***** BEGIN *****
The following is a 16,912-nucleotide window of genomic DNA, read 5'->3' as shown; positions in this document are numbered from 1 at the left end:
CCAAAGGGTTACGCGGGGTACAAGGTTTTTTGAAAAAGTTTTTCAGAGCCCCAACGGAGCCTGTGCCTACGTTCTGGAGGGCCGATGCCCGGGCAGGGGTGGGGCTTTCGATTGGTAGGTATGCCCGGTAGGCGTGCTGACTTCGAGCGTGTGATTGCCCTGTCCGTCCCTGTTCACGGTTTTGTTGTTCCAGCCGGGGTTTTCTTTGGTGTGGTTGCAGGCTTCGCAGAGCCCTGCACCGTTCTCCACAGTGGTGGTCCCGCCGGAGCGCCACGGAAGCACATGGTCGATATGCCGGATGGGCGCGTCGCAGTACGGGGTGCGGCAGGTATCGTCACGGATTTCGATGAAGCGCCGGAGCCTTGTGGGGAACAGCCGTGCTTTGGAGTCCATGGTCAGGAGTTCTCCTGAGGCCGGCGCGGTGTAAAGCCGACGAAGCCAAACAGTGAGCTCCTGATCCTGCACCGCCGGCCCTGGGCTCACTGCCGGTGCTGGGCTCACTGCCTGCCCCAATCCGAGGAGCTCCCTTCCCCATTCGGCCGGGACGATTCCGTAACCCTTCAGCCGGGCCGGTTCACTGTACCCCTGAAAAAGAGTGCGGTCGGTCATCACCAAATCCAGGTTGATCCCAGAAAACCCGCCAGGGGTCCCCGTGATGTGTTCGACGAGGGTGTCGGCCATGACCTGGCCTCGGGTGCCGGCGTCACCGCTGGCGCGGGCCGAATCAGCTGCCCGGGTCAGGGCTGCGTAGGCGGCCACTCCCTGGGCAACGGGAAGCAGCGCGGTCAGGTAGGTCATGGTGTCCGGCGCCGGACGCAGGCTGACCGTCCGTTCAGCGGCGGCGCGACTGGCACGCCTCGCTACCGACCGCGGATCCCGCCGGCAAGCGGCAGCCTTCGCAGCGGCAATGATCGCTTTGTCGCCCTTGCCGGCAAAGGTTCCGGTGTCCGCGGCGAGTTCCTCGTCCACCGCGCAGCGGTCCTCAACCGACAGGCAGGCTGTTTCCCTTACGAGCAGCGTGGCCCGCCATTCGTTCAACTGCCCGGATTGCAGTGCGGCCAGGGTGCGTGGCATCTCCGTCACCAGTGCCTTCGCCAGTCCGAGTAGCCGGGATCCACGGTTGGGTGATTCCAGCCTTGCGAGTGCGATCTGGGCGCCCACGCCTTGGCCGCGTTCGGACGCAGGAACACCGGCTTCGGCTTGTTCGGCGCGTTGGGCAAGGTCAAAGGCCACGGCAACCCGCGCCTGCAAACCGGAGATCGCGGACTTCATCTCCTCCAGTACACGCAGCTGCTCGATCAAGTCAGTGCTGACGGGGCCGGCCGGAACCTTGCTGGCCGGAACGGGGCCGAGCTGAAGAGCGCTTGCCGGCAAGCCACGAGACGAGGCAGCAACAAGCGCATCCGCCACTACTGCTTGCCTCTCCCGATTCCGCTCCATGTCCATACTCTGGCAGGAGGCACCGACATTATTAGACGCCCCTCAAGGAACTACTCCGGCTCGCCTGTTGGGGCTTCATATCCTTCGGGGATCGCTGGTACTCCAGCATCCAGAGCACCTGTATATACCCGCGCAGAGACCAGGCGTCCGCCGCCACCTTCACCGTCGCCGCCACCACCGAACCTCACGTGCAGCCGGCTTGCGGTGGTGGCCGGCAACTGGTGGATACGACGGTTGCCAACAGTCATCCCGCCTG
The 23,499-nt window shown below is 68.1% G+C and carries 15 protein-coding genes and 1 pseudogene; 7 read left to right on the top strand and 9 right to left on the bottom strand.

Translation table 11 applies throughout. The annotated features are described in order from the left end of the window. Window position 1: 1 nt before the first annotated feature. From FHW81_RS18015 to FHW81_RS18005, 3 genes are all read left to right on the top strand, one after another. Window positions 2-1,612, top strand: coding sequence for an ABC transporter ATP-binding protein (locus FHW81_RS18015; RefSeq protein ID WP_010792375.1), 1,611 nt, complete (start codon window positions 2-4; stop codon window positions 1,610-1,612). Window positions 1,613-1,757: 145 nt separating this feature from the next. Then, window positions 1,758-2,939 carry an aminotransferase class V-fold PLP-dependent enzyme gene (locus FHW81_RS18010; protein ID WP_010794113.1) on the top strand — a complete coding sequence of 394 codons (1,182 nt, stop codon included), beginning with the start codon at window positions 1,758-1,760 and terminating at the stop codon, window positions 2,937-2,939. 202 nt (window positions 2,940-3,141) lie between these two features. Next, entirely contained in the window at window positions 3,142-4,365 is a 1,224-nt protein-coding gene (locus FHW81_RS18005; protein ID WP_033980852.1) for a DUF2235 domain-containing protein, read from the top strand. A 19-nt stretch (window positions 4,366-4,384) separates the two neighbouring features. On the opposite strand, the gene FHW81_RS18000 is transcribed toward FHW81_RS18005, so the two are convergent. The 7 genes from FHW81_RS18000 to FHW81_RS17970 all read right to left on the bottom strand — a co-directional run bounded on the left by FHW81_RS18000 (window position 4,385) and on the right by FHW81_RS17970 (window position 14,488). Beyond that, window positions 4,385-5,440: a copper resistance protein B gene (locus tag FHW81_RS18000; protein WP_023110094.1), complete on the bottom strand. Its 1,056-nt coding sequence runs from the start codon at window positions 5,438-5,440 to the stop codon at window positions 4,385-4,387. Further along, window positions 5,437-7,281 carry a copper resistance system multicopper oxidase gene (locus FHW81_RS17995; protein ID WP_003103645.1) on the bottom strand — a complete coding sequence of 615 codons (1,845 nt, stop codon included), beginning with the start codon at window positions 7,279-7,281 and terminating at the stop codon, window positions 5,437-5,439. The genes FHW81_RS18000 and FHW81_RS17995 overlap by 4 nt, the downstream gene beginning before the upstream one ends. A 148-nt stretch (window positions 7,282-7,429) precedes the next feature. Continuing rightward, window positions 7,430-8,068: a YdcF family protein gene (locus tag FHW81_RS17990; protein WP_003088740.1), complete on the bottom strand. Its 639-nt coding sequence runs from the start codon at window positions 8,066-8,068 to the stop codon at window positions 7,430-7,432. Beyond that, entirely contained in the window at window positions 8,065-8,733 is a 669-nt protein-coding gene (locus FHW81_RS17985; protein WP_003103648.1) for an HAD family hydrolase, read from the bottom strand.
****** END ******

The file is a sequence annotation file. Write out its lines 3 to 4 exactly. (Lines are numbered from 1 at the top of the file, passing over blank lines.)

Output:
The 23,499-nt window shown below is 68.1% G+C and carries 15 protein-coding genes and 1 pseudogene; 7 read left to right on the top strand and 9 right to left on the bottom strand.

Translation table 11 applies throughout. The annotated features are described in order from the left end of the window. Window position 1: 1 nt before the first annotated feature. From FHW81_RS18015 to FHW81_RS18005, 3 genes are all read left to right on the top strand, one after another. Window positions 2-1,612, top strand: coding sequence for an ABC transporter ATP-binding protein (locus FHW81_RS18015; RefSeq protein ID WP_010792375.1), 1,611 nt, complete (start codon window positions 2-4; stop codon window positions 1,610-1,612). Window positions 1,613-1,757: 145 nt separating this feature from the next. Then, window positions 1,758-2,939 carry an aminotransferase class V-fold PLP-dependent enzyme gene (locus FHW81_RS18010; protein ID WP_010794113.1) on the top strand — a complete coding sequence of 394 codons (1,182 nt, stop codon included), beginning with the start codon at window positions 1,758-1,760 and terminating at the stop codon, window positions 2,937-2,939. 202 nt (window positions 2,940-3,141) lie between these two features. Next, entirely contained in the window at window positions 3,142-4,365 is a 1,224-nt protein-coding gene (locus FHW81_RS18005; protein ID WP_033980852.1) for a DUF2235 domain-containing protein, read from the top strand. A 19-nt stretch (window positions 4,366-4,384) separates the two neighbouring features. On the opposite strand, the gene FHW81_RS18000 is transcribed toward FHW81_RS18005, so the two are convergent. The 7 genes from FHW81_RS18000 to FHW81_RS17970 all read right to left on the bottom strand — a co-directional run bounded on the left by FHW81_RS18000 (window position 4,385) and on the right by FHW81_RS17970 (window position 14,488). Beyond that, window positions 4,385-5,440: a copper resistance protein B gene (locus tag FHW81_RS18000; protein WP_023110094.1), complete on the bottom strand. Its 1,056-nt coding sequence runs from the start codon at window positions 5,438-5,440 to the stop codon at window positions 4,385-4,387. Further along, window positions 5,437-7,281 carry a copper resistance system multicopper oxidase gene (locus FHW81_RS17995; protein ID WP_003103645.1) on the bottom strand — a complete coding sequence of 615 codons (1,845 nt, stop codon included), beginning with the start codon at window positions 7,279-7,281 and terminating at the stop codon, window positions 5,437-5,439. The genes FHW81_RS18000 and FHW81_RS17995 overlap by 4 nt, the downstream gene beginning before the upstream one ends. A 148-nt stretch (window positions 7,282-7,429) precedes the next feature. Continuing rightward, window positions 7,430-8,068: a YdcF family protein gene (locus tag FHW81_RS17990; protein WP_003088740.1), complete on the bottom strand. Its 639-nt coding sequence runs from the start codon at window positions 8,066-8,068 to the stop codon at window positions 7,430-7,432. Beyond that, entirely contained in the window at window positions 8,065-8,733 is a 669-nt protein-coding gene (locus FHW81_RS17985; protein WP_003103648.1) for an HAD family hydrolase, read from the bottom strand.